Did carpet in bathrooms ever really catch on? Sure it’s great on your feet. Would you rather step out of a nice warm shower onto cold tile or step out onto carpet? Well I can tell you from experience that the carpet feels really good but, its also not the most practical thing. Something about a wet environment and carpet just never really meshed well.

 

Fast forward to today, ripped the carpet out of my bathroom and installed tile. Looks amazing but these cold mornings and nights can be felt if you didn’t come prepared with a pair of socks. It’s nothing new. Tile has been around for centuries, tile has been known be cooler on the surface and people have survived just fine. So what’s there to do? Do you accept the cold feet or… do you keep that tile warm?

 

That warm feeling just can't be explained

 

After going into someone’s home and feeling it, I am second guessing why I didn’t give it more of a thought. For the record, I did feel like my buddy was a bit of a weirdo when he specifically asked that I take my socks off and walk on his tile… Looking back, I’d probably have reacted the same way if it were in my house and I had guests.

 

Anywho, that floor was amazing! For a second I was lost, off on a deep magical conquest where I felt my feet could take me anywhere. That feeling of stiffness and arthritis had been completely relieved and it worked its way all the way up to the bags under my eyes as they were lifted up. Is this what Benjamin Button felt like? All of a sudden I am young and rejuvenated and the only reasonable explanation is the warmth of the tile burrowing itself inside of me.

 

Alright so maybe it wasn’t that great but it truly was a better feeling than cold tile.

 

The cost could be the deal breaker, but consider more than the price tag

 

How much does it cost you ask? Well I didn’t ask him. Friend code doesn’t allow for me to pry into expenses that are greater than a grand. However, looking at the numbers online it appears that $6 to $16 per square foot is about what you should expect to have it professionally installed in your home. Depending on your floor type (Carpet, Linoleum, Tile, Hardwood, etc.) you could see price variances. Obviously it is easier to pull up carpet and reinstall opposed to tile which requires more time and skill, hence more labor $$$ are required. You also might be able to salvage the carpet or hardwood for use again whereas tile isn’t so forgiving. You will also pay more for the heated water versions than you will for the electric coils for small projects but as you increase square footage it may become most cost effective to go with the water setup; also known as hydronic.

 

If you are still interested, maybe right on the edge but skeptical of the price, you should know that people are claiming utility bill savings. This caught me by surprise as I would not expect running a heater for the radiant floor in addition to all the other things drawing electricity would somehow equal less.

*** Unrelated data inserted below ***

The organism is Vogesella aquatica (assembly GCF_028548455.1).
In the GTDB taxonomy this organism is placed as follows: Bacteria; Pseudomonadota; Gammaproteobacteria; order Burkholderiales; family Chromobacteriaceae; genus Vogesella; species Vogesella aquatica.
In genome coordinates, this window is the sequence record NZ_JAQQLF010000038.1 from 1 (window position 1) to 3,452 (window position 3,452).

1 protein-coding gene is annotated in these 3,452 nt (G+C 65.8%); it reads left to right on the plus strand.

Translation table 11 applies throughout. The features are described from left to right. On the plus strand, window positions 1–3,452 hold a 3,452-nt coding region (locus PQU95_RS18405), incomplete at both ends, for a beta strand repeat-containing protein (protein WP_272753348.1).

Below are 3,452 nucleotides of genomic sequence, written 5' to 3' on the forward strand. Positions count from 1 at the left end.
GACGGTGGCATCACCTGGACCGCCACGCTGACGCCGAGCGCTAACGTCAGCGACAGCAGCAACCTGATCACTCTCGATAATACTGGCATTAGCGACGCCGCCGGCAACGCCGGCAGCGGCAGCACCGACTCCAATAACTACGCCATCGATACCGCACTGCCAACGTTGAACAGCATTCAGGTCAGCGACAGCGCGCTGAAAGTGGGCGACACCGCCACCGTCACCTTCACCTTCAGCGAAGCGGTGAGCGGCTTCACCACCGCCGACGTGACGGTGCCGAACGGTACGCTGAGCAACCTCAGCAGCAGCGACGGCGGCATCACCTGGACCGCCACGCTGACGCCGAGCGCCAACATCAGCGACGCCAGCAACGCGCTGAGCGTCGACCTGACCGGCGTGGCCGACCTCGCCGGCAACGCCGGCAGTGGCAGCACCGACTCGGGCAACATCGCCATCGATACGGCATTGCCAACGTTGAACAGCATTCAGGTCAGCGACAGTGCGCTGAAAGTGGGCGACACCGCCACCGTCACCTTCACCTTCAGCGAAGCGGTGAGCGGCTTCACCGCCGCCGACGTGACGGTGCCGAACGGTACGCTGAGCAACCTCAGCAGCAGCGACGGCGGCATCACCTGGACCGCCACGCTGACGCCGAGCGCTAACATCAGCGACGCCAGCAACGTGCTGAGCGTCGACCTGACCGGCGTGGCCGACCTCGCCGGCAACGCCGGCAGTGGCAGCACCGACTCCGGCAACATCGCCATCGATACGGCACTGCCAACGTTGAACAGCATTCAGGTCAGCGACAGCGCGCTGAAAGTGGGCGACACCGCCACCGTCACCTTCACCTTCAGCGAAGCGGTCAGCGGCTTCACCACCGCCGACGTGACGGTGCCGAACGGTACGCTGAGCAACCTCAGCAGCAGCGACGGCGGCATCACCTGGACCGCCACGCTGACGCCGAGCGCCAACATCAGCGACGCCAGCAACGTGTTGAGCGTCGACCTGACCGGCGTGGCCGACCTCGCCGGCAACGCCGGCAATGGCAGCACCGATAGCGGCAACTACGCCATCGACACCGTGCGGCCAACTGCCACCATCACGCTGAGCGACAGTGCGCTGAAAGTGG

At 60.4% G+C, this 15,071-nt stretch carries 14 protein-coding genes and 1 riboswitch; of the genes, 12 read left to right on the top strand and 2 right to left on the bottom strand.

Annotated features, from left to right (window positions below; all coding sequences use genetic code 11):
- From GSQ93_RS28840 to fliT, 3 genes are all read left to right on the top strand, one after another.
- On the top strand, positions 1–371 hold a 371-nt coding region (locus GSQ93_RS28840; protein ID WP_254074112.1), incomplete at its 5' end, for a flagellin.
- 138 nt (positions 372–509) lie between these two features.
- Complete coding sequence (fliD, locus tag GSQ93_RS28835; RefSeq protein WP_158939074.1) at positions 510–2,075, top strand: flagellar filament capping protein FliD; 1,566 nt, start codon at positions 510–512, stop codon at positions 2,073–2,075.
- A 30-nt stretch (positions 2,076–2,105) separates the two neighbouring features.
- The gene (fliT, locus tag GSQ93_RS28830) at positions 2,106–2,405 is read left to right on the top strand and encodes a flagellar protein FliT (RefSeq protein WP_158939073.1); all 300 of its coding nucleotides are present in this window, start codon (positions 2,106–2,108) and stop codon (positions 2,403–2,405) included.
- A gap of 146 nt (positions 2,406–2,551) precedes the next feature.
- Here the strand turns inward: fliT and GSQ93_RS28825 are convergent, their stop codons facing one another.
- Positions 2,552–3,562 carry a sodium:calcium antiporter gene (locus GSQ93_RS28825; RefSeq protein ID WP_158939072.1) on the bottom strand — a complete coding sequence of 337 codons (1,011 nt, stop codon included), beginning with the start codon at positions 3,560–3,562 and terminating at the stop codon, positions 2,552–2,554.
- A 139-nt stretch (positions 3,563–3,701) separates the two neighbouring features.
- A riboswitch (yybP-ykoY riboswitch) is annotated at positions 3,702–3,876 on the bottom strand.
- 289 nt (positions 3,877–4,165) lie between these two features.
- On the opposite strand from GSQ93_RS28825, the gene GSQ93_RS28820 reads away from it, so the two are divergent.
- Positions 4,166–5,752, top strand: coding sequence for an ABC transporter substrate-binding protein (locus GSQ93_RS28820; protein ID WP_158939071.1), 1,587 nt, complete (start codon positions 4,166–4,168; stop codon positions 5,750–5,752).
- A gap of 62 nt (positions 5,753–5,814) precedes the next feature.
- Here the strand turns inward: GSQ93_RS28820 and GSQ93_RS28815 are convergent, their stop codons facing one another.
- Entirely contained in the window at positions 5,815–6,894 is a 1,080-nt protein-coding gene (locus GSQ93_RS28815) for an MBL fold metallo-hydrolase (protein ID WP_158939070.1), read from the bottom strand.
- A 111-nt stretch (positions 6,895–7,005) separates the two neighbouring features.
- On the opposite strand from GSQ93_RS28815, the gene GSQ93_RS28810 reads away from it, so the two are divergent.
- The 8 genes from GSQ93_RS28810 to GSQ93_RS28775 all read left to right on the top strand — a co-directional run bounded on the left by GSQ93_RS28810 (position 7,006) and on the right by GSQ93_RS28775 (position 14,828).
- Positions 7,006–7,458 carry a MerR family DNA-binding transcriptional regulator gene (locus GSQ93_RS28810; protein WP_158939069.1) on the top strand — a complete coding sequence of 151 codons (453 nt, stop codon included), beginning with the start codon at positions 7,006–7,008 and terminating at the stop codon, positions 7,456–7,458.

Draw it out on paper:

  • 5+1 = 4???? (5 being a random number to signify my other energy consumers such as fridge or furnace)

 

It kinda reminds me of the old riddle where 3 men walk into a hotel and are charged $30 bucks. The numbers just don’t quite add up.

 

Heres the catch, it actually can save you $$$ on your monthly bill. Since the floor is being heated and that heat will work its way up, it is more efficient in some cases than a typical furnace. Unlike your ducts which are leaky, all the heat from a radiant floor is going directly where it was intended; from the ground up. This often times will confuse or trick our body into feeling more comfortable/warmer at lower temperatures on the thermostat, and a lower temperature on the thermostat typically equates to additional energy savings.

 

Another Pro is that most of these systems are rated to outlast the life of your furnace meaning less replacement costs. On the other hand, if you were to have an issue under tile then its going to be a pain in more ways than one.

 

My quick analysis

Pros:

  • Warm Toes
  • May decrease energy bill
  • Longevity
  • Versatility (Can be used under multiple surfaces)

Cons:

  • Pricey Upfront
  • Pricey maintenance (especially under tile)
  • Hydronic floors take up to 2 hours to fully circulate the heated water
  • DIY’ers should be comfortable with some basic electrical installation

 

Not sure that this provides enough to make a firm decision, I am still undecided on where I stand but the more I research… The more I am a believer. All I can recommend is do your research and if you do have it installed please make sure to get multiple quotes (same applies to any project). For now, my toes will stay cold but please share your experiences and provide another voice for those considering. Thank you.